African-American Resources for MichiganEdit This Page

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In the 1796 Detroit census both slaves and free African Americans are listed. The abolitionist movement was strong and the part of a "underground railroad" ran through Michigan. In 1855 the state passed a "personal liberty law" blocking the recovery of fugitive slaves. The automobile industry attracted African Americans to Detroit in the 1900s.[1]

The Burton Historical Collection has African American records. For further reading, see:

  • Melvin E. Banner, Black Pioneer in Michigan (Midland, Mich.: Pendall Publ., 1973. WorldCat entry.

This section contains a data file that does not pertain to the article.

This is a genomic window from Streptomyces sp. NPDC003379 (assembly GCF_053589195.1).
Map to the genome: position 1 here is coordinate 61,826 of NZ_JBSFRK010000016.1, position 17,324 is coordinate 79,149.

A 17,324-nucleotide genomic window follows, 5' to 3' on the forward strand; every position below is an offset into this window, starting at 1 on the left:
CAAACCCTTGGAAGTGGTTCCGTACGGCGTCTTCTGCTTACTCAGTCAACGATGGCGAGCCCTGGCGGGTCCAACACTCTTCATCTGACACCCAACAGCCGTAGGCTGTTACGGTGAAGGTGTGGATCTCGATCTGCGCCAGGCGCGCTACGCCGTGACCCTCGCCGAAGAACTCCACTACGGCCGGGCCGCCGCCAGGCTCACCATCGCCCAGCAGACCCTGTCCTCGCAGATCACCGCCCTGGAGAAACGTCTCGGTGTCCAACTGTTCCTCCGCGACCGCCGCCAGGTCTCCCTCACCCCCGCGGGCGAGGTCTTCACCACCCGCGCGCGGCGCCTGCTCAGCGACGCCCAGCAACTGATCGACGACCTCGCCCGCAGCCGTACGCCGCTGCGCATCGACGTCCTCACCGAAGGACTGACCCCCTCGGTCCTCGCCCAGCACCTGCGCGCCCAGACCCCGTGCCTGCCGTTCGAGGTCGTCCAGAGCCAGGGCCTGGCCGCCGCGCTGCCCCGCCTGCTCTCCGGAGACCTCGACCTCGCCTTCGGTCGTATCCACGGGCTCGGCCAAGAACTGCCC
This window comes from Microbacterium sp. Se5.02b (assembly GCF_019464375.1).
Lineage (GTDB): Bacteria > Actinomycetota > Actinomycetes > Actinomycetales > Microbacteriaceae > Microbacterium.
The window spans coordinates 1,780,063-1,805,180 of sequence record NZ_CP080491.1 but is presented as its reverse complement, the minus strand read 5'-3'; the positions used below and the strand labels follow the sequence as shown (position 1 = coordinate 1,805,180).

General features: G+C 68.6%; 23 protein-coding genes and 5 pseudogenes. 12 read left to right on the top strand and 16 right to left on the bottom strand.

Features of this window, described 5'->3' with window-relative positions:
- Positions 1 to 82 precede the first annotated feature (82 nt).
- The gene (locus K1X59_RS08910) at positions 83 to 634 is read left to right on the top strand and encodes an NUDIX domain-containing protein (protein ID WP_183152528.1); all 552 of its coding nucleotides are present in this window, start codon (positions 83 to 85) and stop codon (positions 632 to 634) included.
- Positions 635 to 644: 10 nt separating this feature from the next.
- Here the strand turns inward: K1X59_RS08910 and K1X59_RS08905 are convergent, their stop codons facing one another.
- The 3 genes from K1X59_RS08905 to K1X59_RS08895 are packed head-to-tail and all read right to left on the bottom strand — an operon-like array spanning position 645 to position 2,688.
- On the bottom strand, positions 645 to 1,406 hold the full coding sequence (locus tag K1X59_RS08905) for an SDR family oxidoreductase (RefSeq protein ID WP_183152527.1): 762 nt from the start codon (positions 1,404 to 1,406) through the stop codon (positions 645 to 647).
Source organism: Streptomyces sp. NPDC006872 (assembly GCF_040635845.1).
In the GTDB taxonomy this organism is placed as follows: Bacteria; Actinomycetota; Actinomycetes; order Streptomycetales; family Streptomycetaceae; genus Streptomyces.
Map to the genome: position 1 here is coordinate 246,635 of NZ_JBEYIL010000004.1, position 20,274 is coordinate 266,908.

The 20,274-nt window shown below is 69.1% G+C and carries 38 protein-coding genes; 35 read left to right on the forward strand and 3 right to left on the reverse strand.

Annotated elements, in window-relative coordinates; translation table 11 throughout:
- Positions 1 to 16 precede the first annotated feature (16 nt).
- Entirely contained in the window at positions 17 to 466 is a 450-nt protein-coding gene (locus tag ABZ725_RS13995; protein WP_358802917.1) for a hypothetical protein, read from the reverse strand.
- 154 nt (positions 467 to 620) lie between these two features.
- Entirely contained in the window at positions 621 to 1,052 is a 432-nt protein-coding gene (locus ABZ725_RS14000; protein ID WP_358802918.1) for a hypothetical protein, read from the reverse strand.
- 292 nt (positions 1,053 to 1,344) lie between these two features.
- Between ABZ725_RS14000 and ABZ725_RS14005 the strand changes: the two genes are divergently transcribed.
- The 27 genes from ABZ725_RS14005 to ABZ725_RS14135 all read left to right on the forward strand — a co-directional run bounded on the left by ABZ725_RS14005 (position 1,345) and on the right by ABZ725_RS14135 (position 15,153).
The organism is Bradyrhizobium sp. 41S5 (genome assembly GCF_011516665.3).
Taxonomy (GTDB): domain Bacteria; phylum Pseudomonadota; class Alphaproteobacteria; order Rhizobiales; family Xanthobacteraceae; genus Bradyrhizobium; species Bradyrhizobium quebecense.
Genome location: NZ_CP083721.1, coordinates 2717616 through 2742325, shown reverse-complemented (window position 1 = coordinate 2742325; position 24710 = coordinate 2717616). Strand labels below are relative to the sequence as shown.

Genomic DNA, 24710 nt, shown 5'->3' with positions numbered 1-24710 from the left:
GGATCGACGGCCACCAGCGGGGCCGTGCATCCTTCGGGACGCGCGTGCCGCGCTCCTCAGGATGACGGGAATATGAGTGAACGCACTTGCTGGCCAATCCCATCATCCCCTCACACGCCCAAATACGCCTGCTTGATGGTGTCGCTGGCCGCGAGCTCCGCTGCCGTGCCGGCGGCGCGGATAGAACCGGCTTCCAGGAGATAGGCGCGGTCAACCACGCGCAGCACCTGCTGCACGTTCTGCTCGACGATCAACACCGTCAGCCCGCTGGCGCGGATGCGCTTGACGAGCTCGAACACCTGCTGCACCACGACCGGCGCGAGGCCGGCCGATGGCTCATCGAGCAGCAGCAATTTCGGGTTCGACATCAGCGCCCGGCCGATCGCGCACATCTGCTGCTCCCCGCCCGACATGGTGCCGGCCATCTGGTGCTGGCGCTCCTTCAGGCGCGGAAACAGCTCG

• Reginald Larrie, Black Experiences in Michigan History. Lansing, Mich.: MI History Div., 1975. WorldCat entry.
  • State Archives of Michigan, Circular No. 29, African-Americans. Lansing, Mich.: SAM, 2002.

Sources

  1. Alice Eichholz, ed., Red book : American state, county and town sources (Provo, Utah: Ancestry, 2004), 343. (FHL 973 D27rb). WorldCat entry.

 

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  • This page was last modified on 10 January 2014, at 04:49.
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